Thursday, January 21, 2010

The Thursday Stoke!

Today I'm stoked about the cool swag that came in the mail recently. A few weeks ago I was one of a few winners of a giveaway that Frayed Laces held on her blog. A few days ago I came home and a large UPS box was waiting for me at the door. I had completely forgotten about winning the giveaway until I opened it up and this T-shirt with lots of Halls Refresh candies fell out. I tried one immediately and decided they're pretty good tasting. I don't see much benefit to using them before, during or after a run as they don't have much of the things runners are looking for (carbs, electrolytes, vitamins, etc.), but they sure do taste well. I will probably try a few of them out during surfing sessions next week in Puerto Rico. Since they're wrapped individually it will be easy to stash on in the wax pocket of my boardshorts. The T-shirt is cool, but not really my style. However, I do think I might wear it too while surfing as a layer of protection from the sun simply because of the bright yellow words on the back that I failed to take a picture of that read, "Rethink Your Everyday Refreshment." For some reason I think that would be hilarious to read on my back as I'm flying down the line of a head high wave with heals on the nose! That's more my style.

Thanks Frayed Laces!

I'm always stoked to win anything!

In other news:
Yesterday I decided on a little experimentation. The idea came from the Go Dog Go Race that will be held in New Smyrna Beach this Saturday. Mainly it's a 5k race, which I ran last year, but they are also having a 1/2-mile Dog Dash and that intrigues me. I won't be running it this Saturday because I have better plans with a special someone in Gainesville, but I can't help but think, "could Sir Tucker and I win that dog dash?"

I'm never run only a 1/2 mile before full out so I have no idea what time or pace I could do nor my dog. I know that my dog is only good for about 3 miles before he "tuckers" out. He usually starts off with a bang and doesn't pace himself so he should be great for 1/2 mile!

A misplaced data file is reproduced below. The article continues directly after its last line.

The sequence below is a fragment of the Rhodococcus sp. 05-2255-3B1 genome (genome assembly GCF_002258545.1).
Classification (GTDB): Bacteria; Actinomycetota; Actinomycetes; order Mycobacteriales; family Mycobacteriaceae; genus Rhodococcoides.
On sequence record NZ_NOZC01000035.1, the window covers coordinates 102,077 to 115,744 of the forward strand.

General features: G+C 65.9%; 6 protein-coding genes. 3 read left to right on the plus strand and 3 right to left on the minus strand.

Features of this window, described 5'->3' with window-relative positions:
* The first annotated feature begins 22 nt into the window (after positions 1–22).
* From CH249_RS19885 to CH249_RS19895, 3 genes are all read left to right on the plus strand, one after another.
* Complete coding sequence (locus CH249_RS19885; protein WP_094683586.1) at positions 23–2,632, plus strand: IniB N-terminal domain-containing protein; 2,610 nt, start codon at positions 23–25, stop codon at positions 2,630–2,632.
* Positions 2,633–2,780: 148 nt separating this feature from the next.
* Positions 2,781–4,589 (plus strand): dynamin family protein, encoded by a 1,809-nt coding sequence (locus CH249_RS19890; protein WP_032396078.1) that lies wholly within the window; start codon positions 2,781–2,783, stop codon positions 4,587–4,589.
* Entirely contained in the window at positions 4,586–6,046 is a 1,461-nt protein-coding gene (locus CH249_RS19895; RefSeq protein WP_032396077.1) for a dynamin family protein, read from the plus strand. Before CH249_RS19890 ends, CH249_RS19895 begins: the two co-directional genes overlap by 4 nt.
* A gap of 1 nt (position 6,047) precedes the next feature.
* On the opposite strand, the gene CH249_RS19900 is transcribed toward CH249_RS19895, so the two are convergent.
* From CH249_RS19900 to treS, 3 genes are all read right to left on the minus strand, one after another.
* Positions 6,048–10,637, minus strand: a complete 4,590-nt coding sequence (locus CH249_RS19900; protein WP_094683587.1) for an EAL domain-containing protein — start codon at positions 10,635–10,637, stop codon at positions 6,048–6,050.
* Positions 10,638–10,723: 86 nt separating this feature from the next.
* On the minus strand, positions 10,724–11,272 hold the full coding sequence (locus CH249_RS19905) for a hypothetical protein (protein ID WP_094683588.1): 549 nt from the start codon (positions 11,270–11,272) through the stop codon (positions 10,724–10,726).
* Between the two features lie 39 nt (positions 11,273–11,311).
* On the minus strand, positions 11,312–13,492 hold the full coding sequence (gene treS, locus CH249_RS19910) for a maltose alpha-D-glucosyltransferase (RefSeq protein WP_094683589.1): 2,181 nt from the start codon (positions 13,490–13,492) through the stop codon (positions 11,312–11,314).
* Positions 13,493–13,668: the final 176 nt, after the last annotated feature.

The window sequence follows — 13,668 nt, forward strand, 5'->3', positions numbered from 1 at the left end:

I clocked out a long stretch of straight road through a nearby neighborhood in my truck and then verified it on Then I laced up my new Brooks and walked Sir Tucker around until he "dropped a bomb" in the neighbor's yard (dude, don't worry I picked it up with a baggy). With our pre-race bathroom routine done it was time for the 1/2-mile experiment.

We both stepped up to my imaginary start line. I had Tucker "sit" and I crouched low while preparing to start my Nike wrist watch and said aloud as if Tucker would surely understand, "1....2....3.... GO!"

I sprang into a medium sprint; not as fast as say chasing down a pop fly in the outfield, but faster than I'd ever run during my normal runs. Tucker followed with a "Oh-boy-oh-boy this is exciting" look on his face. The first 30 second were easy and Tucker was right there with me almost heeling at my side. He was not distracted and he didn't try to kill me by crossing my path or tripping my long arse legs! The next 30 seconds Tucker began to lag behind me about 6-feet. I yelled, "come on boy!" to encourage this new behavior on my part. I also started to breath really fast... a new sensation.